October 22, 2010

Americans are Catching On

More and more people are realizing that the economy of the 21st century isn't going to get better any time soon. This is why we need to prepare our children carefully for the future: preparing them the way we were prepared makes no sense, because getting a college degree is no longer a guarantee of anything except a big expense.

It's not that none of our children will need to go to college. But all of our children will need to develop the specific strengths that will get them ready to thrive in the 21st century.

October 20, 2010

Kids and Internet Safety

Our kids will need to be computer-literate and Internet-savvy by the time they reach adulthood. Many of today's kids are skilled at texting and using Facebook, but those things take up time that could be better used learning to safely surf the Internet.

Of course, parents are concerned (with good reason) about their children's safety when using the Internet. Here's a guide from the FBI about keeping your kids safe on the Internet that you may find useful.

October 18, 2010

Raising Entrepreneurial Teens

A recent survey by Junior Achievement found that there are two deciding factors in teens wanting their own business(es): their environment and having strong entrepreneurial role models.

While participating in groups like JA will help our teens develop the entrepreneurial mindset, we parents can have the greatest effect by encouraging our young people to try starting small businesses, and even by starting our own businesses so they can witness it firsthand.

Having your own business, even a side business, can help you through hard times caused by low-paying jobs or worse, unemployment. Giving our kids a head-start on thinking entrepreneurially can only help them in the 21st century economy.

October 15, 2010

Even on Wall Street....

....salaries are shrinking. Learning to stretch a dollar is going to become a very popular pastime. Will your kids know how to live simply and stretch a buck?

October 13, 2010

At Least Somebody's Teaching Kids These Skills

Over in England, a chain of hardware stores has begun offering classes to teach children basic survival skills, since their parents either don't have the time or the ability to do so. 

Glad to hear that some young people are going to learn these skills. Wonder when they'll start teaching basic skills on this side of the pond?

October 11, 2010

How Did This Happen?

You may wonder how our economy got to the point where it is now. I think Charles Hugh Smith summarizes it pretty well.

The middle class filled the growing gap between stagnant earnings and steep increases in living costs, healthcare (a.k.a. sickcare), education, and housing with a second income (Mom, aunty, sister and Grandma all entered the workforce en masse) during the 1970s, and then they filled the still-widening gap in the 80s, 90s and 2000s with ever-expanding debt.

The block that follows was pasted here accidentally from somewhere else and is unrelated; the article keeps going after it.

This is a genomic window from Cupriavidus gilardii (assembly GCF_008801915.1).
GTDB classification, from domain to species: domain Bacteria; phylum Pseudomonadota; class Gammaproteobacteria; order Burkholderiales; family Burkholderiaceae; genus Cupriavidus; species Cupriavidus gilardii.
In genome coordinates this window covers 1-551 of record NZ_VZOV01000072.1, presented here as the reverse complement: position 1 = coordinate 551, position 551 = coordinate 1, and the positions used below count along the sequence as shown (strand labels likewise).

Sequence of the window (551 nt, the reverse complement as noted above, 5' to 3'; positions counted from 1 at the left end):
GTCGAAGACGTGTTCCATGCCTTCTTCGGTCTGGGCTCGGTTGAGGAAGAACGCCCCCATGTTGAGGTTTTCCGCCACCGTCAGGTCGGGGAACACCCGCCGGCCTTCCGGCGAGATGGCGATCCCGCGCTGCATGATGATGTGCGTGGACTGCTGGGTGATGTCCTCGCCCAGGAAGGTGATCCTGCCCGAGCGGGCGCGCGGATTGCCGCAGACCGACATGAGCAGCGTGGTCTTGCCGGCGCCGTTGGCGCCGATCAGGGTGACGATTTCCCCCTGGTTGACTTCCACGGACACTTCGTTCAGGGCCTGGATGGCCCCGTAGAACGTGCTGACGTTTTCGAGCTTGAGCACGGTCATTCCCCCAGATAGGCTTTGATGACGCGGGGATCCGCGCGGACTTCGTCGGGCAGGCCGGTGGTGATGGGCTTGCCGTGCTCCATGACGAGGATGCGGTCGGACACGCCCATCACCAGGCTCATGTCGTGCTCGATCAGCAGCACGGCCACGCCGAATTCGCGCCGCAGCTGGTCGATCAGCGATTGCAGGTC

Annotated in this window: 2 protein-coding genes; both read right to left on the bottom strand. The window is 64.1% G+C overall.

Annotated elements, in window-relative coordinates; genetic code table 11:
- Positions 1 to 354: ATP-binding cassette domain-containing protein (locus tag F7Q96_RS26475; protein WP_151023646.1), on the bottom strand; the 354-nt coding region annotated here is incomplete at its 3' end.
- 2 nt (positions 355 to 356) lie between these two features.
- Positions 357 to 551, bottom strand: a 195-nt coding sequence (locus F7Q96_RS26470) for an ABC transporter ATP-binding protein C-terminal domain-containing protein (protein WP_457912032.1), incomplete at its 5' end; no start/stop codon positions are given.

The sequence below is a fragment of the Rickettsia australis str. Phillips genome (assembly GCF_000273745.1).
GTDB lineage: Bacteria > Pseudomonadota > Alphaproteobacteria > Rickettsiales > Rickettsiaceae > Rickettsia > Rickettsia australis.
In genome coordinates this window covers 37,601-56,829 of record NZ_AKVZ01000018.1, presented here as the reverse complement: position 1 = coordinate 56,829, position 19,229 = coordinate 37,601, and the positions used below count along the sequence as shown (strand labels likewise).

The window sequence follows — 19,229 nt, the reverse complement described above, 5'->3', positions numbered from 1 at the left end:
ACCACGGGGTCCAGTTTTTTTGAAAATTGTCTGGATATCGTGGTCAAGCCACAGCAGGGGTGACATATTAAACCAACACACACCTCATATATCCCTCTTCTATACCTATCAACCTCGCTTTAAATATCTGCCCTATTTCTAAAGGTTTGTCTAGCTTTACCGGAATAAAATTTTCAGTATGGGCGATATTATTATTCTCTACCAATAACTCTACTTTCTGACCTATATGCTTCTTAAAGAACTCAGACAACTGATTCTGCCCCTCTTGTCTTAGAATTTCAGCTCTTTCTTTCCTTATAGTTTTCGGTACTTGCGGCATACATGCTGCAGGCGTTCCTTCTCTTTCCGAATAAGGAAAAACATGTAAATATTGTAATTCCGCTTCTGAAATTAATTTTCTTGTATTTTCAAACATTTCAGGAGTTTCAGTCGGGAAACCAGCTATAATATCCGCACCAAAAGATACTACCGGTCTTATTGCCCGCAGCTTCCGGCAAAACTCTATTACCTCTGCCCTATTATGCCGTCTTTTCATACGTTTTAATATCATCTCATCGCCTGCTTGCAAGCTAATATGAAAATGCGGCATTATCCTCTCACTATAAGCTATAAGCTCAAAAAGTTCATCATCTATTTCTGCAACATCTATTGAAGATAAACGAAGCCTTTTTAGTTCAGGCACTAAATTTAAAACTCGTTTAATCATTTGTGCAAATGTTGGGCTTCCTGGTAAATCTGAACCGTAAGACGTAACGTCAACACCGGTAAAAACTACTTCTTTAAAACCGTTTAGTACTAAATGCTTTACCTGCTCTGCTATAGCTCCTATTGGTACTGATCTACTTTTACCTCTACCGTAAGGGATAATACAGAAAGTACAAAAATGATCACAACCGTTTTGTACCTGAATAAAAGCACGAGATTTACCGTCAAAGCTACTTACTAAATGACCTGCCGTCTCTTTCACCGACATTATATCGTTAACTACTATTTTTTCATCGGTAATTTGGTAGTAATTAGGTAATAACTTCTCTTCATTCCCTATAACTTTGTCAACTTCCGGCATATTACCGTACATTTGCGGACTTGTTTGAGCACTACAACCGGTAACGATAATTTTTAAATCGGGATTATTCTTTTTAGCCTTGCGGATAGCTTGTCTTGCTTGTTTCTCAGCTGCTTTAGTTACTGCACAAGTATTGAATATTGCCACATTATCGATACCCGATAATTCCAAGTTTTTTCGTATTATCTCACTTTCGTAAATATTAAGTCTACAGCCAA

The dot-com bubble provided the illusion that permanently rising equities would painlessly fill the gap (pension plans were happy to join in the mass delusion). When that fantasy imploded, it was quickly replaced with the exact same fantasy, only this time based on housing.

Hence our current economic troubles. The bottom line? Our children's future will be much different from the world we've been accustomed to for the past 30 years. It will be harder for many people to earn money. Our kids are going to need a variety of skills, not just a sheepskin.

October 8, 2010

Modern Day Debt Slaves

This dad was so convinced that his children had to go to college that he co-signed student loans for ALL FOUR of them.....yikes! He and his wife lost their jobs, they've lost their home to foreclosure and are about to become homeless, and they can't shake off the tremendous student loan debt (one loan is for $108,000) through bankruptcy.

Proposed legislation may help them out by making student loans dischargeable in bankruptcy, but the lesson here is clear: don't get into student loan debt unless you're sure it will result in employment that pays so well you can repay the loans and still have money to live on. Not too many careers fall into that category these days.

October 6, 2010

Incomes Headed Down

New demographic data shows that U.S. median income dropped nearly 3% from 2008 to 2009. Given the rise in unemployment since then, it's likely that the 2009-2010 change will be at least the same and maybe higher.

Incomes are headed down. Finding any job, much less a higher-paying one, is not easy these days. It's a helpless feeling, but we're not helpless. We do have the power to manage our money wisely and stretch every dollar we earn.

We must also teach our children to do the same. It's their best bet for surviving economic difficulties in their lives someday.

October 4, 2010

"A Generation of Nincompoops": Something Easily Avoided

The woman quoted in this article has a teenage daughter who doesn't know how to use a can opener, so Mom's written a book about reducing her children's reliance on technology. I guess she thinks they were too busy texting to learn how to make a can of soup for dinner.